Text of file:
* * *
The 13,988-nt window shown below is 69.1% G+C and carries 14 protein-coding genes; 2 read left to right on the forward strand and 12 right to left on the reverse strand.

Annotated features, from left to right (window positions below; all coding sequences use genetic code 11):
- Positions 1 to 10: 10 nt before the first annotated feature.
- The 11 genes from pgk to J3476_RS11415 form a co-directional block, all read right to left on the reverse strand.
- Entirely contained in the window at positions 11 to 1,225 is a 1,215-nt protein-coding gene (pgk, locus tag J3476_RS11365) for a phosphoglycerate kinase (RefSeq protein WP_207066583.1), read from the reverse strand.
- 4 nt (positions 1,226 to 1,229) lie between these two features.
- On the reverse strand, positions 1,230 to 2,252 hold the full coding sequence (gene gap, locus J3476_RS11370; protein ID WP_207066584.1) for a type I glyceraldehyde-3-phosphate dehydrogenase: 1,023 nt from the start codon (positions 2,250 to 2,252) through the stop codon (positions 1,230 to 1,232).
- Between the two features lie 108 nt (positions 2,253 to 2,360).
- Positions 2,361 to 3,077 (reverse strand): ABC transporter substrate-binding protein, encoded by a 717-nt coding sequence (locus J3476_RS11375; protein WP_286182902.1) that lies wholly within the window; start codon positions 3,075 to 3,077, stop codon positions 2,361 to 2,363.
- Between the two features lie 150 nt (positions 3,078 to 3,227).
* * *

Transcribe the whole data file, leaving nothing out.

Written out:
The 13,988-nt window shown below is 69.1% G+C and carries 14 protein-coding genes; 2 read left to right on the forward strand and 12 right to left on the reverse strand.

Annotated features, from left to right (window positions below; all coding sequences use genetic code 11):
- Positions 1 to 10: 10 nt before the first annotated feature.
- The 11 genes from pgk to J3476_RS11415 form a co-directional block, all read right to left on the reverse strand.
- Entirely contained in the window at positions 11 to 1,225 is a 1,215-nt protein-coding gene (pgk, locus tag J3476_RS11365) for a phosphoglycerate kinase (RefSeq protein WP_207066583.1), read from the reverse strand.
- 4 nt (positions 1,226 to 1,229) lie between these two features.
- On the reverse strand, positions 1,230 to 2,252 hold the full coding sequence (gene gap, locus J3476_RS11370; protein ID WP_207066584.1) for a type I glyceraldehyde-3-phosphate dehydrogenase: 1,023 nt from the start codon (positions 2,250 to 2,252) through the stop codon (positions 1,230 to 1,232).
- Between the two features lie 108 nt (positions 2,253 to 2,360).
- Positions 2,361 to 3,077 (reverse strand): ABC transporter substrate-binding protein, encoded by a 717-nt coding sequence (locus J3476_RS11375; protein WP_286182902.1) that lies wholly within the window; start codon positions 3,075 to 3,077, stop codon positions 2,361 to 2,363.
- Between the two features lie 150 nt (positions 3,078 to 3,227).